Can you tell me something about your work in Egypt?

In Egypt, I am the head of the antiquities repatriation department. The department was founded in 2002 and I have been the department's head for the last four years. Since the start in 2002 over 10.000 pieces have been repatriated, most of them in the last four years. We work in different ways to achieve these results and to protect our heritage as best as possible. First of all, we collaborate with the authorities in market countries, for example through bilateral agreements like the 2010 agreement with Switzerland concerning the illicit import and transit of antiquities.  Also through the 2016 Memorandum of Understanding (MOU) with the United States, the first of its kind for the US with a Middle Eastern country. Under these agreements and other bilateral and formal agreements we have also collaborated with Italy, France, Switzerland, Spain, and the UAE, and when objects are seized abroad, we check all documents and decide what can and should be done.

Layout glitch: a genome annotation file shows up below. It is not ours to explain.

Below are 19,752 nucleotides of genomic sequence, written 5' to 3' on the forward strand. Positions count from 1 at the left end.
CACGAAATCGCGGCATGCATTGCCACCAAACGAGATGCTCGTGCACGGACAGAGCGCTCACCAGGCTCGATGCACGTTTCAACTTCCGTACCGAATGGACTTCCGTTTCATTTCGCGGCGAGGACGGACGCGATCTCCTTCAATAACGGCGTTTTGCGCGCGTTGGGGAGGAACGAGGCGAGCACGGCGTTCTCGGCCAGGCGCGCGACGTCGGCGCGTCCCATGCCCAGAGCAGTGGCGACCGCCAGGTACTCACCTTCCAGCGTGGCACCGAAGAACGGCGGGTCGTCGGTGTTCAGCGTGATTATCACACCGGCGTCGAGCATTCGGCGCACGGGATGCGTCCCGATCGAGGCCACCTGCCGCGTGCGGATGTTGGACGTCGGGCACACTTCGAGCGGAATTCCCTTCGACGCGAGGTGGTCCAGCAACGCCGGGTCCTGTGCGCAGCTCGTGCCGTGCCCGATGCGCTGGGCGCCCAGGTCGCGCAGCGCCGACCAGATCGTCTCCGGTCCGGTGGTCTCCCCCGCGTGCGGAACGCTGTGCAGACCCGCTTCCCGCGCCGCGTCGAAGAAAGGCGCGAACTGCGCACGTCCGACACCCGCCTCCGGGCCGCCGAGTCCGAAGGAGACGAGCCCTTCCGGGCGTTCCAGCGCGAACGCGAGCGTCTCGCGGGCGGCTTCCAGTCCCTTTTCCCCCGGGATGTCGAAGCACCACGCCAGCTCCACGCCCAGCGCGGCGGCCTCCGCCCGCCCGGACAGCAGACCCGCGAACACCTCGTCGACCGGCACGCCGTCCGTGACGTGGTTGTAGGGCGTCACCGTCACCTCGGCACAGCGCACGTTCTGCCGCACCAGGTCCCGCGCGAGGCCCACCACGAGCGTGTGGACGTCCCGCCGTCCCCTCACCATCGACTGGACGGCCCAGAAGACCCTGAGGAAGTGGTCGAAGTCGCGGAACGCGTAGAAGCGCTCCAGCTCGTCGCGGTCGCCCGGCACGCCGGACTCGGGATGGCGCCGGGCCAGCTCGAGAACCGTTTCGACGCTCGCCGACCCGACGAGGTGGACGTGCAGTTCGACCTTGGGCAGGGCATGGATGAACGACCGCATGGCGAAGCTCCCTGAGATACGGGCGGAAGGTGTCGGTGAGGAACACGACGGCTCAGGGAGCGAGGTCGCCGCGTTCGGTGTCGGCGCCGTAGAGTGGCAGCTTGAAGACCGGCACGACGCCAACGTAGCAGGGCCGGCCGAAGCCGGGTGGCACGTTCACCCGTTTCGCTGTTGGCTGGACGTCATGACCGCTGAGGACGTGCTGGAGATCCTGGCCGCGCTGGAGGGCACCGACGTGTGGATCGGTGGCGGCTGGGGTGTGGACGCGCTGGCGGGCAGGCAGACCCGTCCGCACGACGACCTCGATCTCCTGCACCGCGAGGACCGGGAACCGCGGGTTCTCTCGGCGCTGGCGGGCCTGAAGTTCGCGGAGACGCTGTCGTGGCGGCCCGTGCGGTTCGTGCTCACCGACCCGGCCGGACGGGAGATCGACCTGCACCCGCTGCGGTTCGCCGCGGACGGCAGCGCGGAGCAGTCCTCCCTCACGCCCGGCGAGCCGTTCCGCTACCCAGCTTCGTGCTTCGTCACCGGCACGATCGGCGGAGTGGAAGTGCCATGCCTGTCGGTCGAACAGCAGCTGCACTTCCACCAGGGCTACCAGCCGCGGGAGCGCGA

Images of the sarcophagus recovered from Kuwait in 2018
Furthermore, we have several officers who systematically scan all planned sales of all major auction houses, online platforms like Ebay, Facebook and other channels that can be used to sell antiquities these days.  Online we find many fakes, but between all the fakes, there are also real antiquities that are sold illegally. An example of this is the case of the relic that was recently offered for sale at a London auction. The relic — a tablet carved with the cartouche of King Amenhotep I — has been recovered by Egypt, after the websites of international auction halls were scoured.